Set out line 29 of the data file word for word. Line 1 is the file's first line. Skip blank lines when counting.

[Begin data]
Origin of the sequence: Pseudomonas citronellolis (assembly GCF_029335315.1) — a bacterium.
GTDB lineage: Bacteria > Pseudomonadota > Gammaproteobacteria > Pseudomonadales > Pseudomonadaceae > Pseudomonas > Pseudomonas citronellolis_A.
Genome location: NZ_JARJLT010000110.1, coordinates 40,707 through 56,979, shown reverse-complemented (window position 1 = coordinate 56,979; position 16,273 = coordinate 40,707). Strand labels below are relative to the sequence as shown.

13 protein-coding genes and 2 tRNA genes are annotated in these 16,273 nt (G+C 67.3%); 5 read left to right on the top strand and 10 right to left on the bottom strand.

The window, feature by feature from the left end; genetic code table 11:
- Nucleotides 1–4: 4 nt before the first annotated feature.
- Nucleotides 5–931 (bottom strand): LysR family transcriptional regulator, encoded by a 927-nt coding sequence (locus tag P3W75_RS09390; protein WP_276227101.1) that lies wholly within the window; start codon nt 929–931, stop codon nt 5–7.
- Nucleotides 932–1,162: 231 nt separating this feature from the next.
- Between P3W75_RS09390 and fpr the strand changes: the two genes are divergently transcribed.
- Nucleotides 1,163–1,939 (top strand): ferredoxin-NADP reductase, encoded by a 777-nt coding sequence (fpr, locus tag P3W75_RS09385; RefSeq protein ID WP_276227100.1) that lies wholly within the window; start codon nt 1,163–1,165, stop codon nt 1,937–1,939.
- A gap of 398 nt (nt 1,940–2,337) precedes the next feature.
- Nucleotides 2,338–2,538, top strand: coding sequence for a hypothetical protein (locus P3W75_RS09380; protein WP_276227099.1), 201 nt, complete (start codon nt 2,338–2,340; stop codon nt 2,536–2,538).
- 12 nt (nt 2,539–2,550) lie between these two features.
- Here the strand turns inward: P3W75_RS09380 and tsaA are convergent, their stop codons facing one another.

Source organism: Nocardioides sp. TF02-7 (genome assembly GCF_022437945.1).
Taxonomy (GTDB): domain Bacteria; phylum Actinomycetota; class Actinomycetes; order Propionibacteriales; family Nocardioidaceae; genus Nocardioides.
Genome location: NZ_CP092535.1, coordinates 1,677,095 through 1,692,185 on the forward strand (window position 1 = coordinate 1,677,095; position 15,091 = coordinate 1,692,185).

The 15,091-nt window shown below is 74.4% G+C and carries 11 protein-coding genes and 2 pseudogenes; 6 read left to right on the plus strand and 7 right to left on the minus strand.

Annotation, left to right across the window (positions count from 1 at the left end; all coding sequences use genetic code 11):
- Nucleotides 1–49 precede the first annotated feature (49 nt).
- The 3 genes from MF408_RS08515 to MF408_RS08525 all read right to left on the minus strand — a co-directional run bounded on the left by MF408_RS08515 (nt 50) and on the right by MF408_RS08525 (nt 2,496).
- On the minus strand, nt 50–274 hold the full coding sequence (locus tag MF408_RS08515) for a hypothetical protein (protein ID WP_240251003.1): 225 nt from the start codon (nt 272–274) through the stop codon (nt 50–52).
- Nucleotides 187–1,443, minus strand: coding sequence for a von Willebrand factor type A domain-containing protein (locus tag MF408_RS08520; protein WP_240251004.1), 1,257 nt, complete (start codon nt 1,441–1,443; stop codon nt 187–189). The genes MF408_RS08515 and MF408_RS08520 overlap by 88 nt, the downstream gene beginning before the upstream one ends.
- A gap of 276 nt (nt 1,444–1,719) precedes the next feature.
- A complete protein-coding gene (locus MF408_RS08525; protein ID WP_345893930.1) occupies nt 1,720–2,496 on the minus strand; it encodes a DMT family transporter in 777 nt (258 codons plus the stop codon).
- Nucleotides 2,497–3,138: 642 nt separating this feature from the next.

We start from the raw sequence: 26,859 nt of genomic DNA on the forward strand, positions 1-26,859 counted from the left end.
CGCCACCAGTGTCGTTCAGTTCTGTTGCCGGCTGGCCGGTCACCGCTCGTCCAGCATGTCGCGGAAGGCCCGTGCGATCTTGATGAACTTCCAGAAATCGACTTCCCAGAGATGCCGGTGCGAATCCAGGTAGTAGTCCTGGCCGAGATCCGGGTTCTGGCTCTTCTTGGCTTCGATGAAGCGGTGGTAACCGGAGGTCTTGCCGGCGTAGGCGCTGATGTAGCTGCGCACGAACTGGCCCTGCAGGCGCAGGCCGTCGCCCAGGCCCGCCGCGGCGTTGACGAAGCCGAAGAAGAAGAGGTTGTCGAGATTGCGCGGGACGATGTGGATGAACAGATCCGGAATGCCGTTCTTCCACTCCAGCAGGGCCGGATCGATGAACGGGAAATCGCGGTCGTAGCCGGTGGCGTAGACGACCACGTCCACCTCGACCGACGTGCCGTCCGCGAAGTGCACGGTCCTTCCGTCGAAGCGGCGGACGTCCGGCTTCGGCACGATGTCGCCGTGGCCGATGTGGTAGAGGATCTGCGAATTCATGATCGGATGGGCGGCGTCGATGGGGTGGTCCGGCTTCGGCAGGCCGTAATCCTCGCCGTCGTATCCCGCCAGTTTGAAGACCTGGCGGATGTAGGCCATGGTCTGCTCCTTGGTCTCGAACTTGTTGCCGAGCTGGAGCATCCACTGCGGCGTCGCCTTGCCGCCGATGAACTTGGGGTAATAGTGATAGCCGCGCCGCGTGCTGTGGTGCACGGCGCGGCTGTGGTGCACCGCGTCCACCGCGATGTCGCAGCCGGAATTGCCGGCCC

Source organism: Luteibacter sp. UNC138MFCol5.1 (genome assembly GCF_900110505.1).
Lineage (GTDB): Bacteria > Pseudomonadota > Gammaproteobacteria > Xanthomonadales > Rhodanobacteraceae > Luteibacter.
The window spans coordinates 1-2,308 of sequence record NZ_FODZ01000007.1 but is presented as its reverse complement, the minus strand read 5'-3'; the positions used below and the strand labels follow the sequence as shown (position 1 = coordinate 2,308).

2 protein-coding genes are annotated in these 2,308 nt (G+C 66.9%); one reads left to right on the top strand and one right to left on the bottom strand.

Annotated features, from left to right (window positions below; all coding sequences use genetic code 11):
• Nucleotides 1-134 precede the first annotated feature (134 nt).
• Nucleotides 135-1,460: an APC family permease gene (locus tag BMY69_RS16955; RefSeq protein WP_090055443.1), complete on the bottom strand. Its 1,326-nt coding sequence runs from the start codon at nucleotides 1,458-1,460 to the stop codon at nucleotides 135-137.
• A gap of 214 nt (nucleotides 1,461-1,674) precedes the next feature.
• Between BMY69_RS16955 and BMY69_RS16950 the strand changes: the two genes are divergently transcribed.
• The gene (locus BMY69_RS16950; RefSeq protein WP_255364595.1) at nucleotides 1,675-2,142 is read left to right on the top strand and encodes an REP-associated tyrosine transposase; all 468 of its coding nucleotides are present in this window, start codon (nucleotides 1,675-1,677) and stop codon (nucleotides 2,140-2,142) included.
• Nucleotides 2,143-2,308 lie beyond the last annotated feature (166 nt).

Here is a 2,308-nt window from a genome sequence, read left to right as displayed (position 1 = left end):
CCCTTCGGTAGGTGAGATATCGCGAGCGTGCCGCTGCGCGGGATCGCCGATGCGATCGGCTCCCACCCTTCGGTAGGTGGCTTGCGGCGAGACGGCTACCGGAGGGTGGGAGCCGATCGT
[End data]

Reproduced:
Source organism: Luteibacter sp. UNC138MFCol5.1 (genome assembly GCF_900110505.1).